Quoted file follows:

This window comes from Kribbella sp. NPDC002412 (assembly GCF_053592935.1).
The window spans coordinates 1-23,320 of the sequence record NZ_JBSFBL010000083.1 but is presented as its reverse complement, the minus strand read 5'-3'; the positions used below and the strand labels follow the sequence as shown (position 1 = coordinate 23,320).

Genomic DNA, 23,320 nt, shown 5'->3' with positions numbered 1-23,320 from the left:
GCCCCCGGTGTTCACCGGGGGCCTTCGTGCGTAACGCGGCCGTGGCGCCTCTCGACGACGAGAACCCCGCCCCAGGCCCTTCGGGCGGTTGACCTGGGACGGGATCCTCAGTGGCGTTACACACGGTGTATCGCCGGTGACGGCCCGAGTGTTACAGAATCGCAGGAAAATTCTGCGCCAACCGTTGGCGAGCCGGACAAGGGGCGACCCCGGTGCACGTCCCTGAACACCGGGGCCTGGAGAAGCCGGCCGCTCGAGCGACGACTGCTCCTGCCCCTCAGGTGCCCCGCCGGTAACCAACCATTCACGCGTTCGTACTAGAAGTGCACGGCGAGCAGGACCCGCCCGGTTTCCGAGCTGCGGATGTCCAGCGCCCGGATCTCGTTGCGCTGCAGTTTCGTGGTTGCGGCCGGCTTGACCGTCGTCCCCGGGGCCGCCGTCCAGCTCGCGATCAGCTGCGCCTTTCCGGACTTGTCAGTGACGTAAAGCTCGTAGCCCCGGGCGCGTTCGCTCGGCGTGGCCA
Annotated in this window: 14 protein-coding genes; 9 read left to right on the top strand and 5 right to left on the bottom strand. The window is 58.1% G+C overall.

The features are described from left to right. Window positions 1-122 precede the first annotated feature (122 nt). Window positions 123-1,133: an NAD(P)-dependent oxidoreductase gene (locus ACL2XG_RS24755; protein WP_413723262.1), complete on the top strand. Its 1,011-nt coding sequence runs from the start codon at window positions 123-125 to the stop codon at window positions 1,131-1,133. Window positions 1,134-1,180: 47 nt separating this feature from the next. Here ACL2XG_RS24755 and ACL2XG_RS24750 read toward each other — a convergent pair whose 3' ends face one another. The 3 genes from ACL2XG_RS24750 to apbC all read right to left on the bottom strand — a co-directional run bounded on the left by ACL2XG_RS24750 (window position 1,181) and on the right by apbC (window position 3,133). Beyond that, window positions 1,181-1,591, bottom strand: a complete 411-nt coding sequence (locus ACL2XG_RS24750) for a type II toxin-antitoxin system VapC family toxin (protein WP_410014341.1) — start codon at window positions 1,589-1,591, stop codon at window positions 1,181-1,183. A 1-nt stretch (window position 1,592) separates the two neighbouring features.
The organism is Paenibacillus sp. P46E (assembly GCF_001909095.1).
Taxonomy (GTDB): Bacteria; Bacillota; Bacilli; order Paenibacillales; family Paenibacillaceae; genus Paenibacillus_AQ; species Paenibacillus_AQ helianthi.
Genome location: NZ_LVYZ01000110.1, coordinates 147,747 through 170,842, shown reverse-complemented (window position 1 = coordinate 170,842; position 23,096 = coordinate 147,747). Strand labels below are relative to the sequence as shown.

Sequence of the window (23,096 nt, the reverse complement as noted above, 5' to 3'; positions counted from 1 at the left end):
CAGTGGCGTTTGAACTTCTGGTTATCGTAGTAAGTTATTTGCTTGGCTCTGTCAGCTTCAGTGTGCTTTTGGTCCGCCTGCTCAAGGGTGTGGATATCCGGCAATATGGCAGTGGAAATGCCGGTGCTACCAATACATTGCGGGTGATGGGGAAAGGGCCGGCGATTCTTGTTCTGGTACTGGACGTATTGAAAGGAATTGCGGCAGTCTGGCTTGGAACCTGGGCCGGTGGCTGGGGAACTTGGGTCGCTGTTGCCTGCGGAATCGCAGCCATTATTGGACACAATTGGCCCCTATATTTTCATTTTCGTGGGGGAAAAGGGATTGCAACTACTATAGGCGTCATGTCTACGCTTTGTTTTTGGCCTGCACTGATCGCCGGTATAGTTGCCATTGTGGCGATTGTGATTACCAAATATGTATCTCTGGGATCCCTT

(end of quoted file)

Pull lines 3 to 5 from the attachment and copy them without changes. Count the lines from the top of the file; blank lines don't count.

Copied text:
Genomic DNA, 23,320 nt, shown 5'->3' with positions numbered 1-23,320 from the left:
GCCCCCGGTGTTCACCGGGGGCCTTCGTGCGTAACGCGGCCGTGGCGCCTCTCGACGACGAGAACCCCGCCCCAGGCCCTTCGGGCGGTTGACCTGGGACGGGATCCTCAGTGGCGTTACACACGGTGTATCGCCGGTGACGGCCCGAGTGTTACAGAATCGCAGGAAAATTCTGCGCCAACCGTTGGCGAGCCGGACAAGGGGCGACCCCGGTGCACGTCCCTGAACACCGGGGCCTGGAGAAGCCGGCCGCTCGAGCGACGACTGCTCCTGCCCCTCAGGTGCCCCGCCGGTAACCAACCATTCACGCGTTCGTACTAGAAGTGCACGGCGAGCAGGACCCGCCCGGTTTCCGAGCTGCGGATGTCCAGCGCCCGGATCTCGTTGCGCTGCAGTTTCGTGGTTGCGGCCGGCTTGACCGTCGTCCCCGGGGCCGCCGTCCAGCTCGCGATCAGCTGCGCCTTTCCGGACTTGTCAGTGACGTAAAGCTCGTAGCCCCGGGCGCGTTCGCTCGGCGTGGCCA
Annotated in this window: 14 protein-coding genes; 9 read left to right on the top strand and 5 right to left on the bottom strand. The window is 58.1% G+C overall.